Additionally, theorist James Rondinelli at Drexel University, conducted complex super-computer based calculations to determine why the material retains its atomic shape and unique properties. They found that, instead of stretching or compressing, the chemical bonds prefer to rotate to accommodate the strain.
“This opens the door to another whole class of materials and novel magnetic and superconducting phases,” Chakhalian said. Moreover, they discovered that the atomic level strain accommodation creates dramatically different properties depending on the direction of strain, in other words, whether the film is stretched or compressed.
“This gives us another degree of freedom,” Chakhalian said. “This is completely not symmetric, contrary to what everyone has anticipated for decades. And in nanofilms it may end up with absolutely different physics from the bulk crystals.”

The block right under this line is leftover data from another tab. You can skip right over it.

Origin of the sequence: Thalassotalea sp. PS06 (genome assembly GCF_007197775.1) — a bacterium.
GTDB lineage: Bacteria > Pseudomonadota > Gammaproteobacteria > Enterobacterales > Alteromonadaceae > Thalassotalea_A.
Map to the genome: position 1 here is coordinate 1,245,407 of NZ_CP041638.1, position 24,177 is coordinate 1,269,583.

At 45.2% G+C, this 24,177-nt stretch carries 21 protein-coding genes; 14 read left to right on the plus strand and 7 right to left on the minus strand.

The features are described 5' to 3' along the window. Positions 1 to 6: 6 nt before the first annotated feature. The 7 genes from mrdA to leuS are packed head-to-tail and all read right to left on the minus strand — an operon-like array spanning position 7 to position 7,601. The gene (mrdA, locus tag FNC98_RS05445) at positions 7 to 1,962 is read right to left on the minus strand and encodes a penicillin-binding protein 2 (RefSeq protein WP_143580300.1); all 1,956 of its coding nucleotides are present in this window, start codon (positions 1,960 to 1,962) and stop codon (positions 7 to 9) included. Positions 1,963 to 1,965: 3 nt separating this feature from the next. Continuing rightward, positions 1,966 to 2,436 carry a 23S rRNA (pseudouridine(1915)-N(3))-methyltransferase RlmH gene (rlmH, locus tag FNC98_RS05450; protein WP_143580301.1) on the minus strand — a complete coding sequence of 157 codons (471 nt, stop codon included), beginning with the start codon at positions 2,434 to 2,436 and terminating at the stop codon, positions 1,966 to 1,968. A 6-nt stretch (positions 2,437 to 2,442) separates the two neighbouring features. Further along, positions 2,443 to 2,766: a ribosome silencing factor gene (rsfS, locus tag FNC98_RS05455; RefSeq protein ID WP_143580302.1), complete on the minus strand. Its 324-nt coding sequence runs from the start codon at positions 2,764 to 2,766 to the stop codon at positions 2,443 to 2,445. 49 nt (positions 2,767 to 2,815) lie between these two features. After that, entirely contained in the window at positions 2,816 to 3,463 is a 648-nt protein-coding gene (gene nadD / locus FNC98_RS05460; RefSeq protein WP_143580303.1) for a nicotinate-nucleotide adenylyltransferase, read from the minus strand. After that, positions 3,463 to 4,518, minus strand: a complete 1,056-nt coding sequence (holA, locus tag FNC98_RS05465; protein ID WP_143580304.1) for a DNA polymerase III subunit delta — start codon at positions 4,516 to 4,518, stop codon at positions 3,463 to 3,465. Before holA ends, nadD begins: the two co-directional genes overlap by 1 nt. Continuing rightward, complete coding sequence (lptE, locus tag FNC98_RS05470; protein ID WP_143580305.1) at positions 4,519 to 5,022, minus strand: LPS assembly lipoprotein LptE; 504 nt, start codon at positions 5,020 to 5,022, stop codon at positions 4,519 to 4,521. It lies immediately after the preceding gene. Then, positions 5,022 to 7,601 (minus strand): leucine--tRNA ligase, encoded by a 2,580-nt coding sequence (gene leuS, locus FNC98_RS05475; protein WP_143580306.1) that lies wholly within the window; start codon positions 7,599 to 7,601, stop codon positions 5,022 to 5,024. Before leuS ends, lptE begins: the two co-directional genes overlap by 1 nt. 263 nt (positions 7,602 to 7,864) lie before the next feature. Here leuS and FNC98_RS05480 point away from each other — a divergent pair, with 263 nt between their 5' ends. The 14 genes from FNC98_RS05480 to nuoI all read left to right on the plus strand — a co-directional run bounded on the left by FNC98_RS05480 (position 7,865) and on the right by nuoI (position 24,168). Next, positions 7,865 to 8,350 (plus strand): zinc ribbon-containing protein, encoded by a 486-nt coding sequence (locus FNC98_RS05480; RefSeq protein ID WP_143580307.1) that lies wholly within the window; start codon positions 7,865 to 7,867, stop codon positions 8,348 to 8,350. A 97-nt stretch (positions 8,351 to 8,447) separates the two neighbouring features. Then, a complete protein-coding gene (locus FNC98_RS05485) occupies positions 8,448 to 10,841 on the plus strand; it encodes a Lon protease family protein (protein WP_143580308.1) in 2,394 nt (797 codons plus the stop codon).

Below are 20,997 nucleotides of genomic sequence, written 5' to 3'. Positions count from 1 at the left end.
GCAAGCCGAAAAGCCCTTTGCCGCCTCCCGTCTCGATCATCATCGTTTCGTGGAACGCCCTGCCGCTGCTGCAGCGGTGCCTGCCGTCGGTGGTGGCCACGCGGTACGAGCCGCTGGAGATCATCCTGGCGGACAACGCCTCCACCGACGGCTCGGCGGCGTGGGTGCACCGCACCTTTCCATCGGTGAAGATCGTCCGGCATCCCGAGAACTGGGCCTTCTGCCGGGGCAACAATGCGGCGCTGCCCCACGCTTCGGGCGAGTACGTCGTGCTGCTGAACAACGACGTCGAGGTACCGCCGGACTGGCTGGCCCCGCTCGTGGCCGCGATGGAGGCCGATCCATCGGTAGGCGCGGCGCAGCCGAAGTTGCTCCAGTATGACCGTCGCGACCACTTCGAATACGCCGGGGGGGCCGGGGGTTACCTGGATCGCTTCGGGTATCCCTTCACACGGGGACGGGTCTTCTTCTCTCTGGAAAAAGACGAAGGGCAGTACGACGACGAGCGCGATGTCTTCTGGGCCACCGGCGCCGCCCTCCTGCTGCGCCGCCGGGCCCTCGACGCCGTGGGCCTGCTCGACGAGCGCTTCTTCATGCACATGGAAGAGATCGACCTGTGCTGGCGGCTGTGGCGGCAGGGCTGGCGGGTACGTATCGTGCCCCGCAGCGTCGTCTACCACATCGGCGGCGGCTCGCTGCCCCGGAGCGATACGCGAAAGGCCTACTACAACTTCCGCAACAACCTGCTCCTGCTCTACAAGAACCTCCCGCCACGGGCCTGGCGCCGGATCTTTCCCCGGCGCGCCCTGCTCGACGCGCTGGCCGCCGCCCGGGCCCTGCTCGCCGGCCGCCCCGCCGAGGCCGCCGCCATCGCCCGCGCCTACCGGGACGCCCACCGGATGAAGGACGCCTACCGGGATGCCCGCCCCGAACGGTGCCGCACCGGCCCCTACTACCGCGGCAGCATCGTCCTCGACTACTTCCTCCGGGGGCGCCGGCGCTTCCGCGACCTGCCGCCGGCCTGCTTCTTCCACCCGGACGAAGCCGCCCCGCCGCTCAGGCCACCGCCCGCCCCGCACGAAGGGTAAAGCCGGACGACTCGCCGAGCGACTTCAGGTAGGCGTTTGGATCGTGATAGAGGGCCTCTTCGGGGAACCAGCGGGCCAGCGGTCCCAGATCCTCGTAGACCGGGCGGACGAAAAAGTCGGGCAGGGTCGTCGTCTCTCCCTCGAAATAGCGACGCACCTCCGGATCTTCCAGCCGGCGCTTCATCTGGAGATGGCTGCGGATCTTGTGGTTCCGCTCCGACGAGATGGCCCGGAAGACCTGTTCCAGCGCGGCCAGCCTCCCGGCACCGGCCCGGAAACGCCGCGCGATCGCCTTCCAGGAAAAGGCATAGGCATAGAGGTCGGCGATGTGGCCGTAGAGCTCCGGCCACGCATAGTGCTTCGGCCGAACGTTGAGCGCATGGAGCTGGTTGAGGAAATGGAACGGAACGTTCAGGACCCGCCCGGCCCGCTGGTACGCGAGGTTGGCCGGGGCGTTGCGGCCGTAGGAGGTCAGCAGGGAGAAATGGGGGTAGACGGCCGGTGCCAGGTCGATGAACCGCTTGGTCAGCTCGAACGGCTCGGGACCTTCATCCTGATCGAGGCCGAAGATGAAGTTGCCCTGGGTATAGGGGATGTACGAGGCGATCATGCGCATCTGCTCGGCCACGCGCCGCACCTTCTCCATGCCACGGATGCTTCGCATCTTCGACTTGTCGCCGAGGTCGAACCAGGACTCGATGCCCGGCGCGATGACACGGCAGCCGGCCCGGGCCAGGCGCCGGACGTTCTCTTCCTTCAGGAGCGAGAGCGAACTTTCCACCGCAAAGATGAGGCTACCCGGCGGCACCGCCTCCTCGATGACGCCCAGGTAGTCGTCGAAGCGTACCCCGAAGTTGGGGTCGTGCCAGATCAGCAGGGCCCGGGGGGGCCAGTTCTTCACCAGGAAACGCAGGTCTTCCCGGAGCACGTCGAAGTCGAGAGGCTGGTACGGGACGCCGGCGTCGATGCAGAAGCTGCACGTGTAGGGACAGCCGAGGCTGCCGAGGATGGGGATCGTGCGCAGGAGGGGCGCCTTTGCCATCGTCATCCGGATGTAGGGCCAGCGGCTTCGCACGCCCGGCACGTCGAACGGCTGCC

This happens because the electrons in high-temperature superconducting and similar materials are keenly aware of one another. This awareness causes them to repel one another to the extreme, so compressing and stretching is not energetically easiest way. Instead, rotation of structural units works best.
“Nature is lazy. It does not want to expend energy,” Chakhalian said. “Now we can use these new-found properties as the foundation of the next generation of ultra-thin film technology with yet unknown functionalities.”
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